Salt Water Batteries: On the Threshold of Ecologically Safe Energy Storage

Among the advantages of using solar to power your business needs is the independence achieved from grid energy storage. However, in order to maximise independence from the grid, storing the excess energy generated by your solar plant presents another way to consume the energy generated by your plant.

The advantage of energy storage is that it allows for power harvesting at a steady rate. If the demand for power is low, the excess energy generated by your solar plant is stored in batteries. At times when the power requirement exceeds power generation at that particular instance of time, power can be drawn from the power batteries. This cycle keeps the system entirely independent of the grid.

There are several battery technologies prevalent in the market today. Some of the dominant battery-types are examined here:

Lead Acid Battery: The oldest rechargeable battery, the lead-acid has a wide range of uses because of its tried and tested reliability.

This battery type has emerged at the forefront of the energy storage industry, backed by the expanding EV segment.

NICAD (Nickel-Cadmium): The NICAD battery is an alkaline battery where an alkaline solution acts as the electrolyte of the system. Despite its higher levels of rechargeability, the NICAD does not have a measurable presence in the energy storage market for renewables due to its high cost and difficulty of disposal due to the toxic substances present in the system.

The above batteries are all susceptible to inflicting fire breakouts. The Li-ion battery has often featured in news pieces for having triggered fires. Another common disadvantage among conventional batteries is the presence of toxic substances used in, and created during, the energy-storage chemical cycle. This not only creates additional disposal costs for the business, but is also detrimental to the ecosystem at large.

It is against this background that we turn to salt water batteries, the batteries with the potential to revolutionize energy storage.

What is a salt water battery?

A salt water battery is a battery where alkali-ion salt water acts as the electrolyte of the system. The anode is a carbon titanium phosphate composite, while the cathode used is Manganese Oxide. Synthetic cotton is used as a separator. A variation of the above system uses a mixture of manganese sulphate and water as an electrolyte and manganese oxide as an electrolyte.

The Benefits of a Salt Water Battery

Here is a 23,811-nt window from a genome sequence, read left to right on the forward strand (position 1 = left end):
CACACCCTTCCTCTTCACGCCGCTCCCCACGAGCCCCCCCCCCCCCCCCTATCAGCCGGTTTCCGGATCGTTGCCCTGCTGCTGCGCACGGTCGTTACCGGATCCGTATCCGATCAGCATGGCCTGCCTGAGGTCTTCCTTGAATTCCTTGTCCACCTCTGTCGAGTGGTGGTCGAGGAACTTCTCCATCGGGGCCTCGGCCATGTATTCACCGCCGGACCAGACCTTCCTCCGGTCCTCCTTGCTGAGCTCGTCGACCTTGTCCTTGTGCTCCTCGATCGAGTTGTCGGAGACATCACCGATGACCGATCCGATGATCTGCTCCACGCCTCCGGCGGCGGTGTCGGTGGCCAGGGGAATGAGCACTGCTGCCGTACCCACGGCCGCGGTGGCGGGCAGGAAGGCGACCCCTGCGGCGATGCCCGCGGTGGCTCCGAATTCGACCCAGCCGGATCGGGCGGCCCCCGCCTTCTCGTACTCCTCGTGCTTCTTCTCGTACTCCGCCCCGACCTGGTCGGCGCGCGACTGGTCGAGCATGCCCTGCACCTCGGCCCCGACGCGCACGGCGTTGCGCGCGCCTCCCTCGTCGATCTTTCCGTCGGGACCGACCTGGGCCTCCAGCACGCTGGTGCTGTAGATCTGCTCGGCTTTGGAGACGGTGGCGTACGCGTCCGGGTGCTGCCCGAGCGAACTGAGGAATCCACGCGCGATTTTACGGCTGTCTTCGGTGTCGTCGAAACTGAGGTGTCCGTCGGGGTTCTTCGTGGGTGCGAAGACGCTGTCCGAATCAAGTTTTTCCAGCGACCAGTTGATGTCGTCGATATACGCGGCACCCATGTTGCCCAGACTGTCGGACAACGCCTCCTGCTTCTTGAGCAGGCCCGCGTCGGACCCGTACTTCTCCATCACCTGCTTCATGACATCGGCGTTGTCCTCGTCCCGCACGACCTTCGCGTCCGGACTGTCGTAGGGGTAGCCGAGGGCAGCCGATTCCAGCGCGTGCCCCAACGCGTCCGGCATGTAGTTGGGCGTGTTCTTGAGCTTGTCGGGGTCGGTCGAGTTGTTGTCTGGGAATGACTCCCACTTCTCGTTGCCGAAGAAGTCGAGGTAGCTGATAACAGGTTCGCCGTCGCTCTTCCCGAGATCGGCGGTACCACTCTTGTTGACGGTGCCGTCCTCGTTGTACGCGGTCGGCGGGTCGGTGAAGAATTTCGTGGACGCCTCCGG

Recycling and safety enhancements: The presence of salt water in the system immediately eliminates any fire hazards and also allows for recycling, making it a far more environmentally and business-friendly battery alternative to conventional batteries.

No risk of thermal runaway: Batteries are usually required to be operated at fixed temperature windows. As batteries are recharged, they heat up. Now, if due to this heat, the operating temperature increases sufficiently to cross the threshold, it would result in thermal runaway. In thermal runaway, the rise in temperature is continuously compounded as the external heat forces the battery to heat the battery up further as it operates. This cycle continues, and if not checked, would cause the battery to heat up to temperatures that would spark a fire—which could have catastrophic impacts on the entire plant. The chemistry of a salt-water battery brings this risk down to nil.

A Cheaper Alternative: As saltwater and MnO form the main components of the saltwater battery, the cost of the device would also be far less than its alternatives. However, the drop in price is subject to a rise in production of these batteries. As saltwater batteries are still at a nascent stage of entering the market, costs are not currently at levels deemed efficient for active usage in the renewable industry.

Long lifecycle: As compared to the current dominant players in the battery industry, the saltwater battery has a long lifecycle of over 10,000 cycles of charge and discharge, which translates to a decade of use, before it begins to display signs of degradation.

Resilient: Saltwater batteries are more resilient as they are less vulnerable to temperature swings and can operate in a wide window of temperatures, from -5 to 40 degrees Celsius. This allows them to hold steady performance and efficiency values.

As we progress towards a more solarised world than ever before, the battery energy storage system industry will, in the coming years, grow to match the renewable industry stride for stride.

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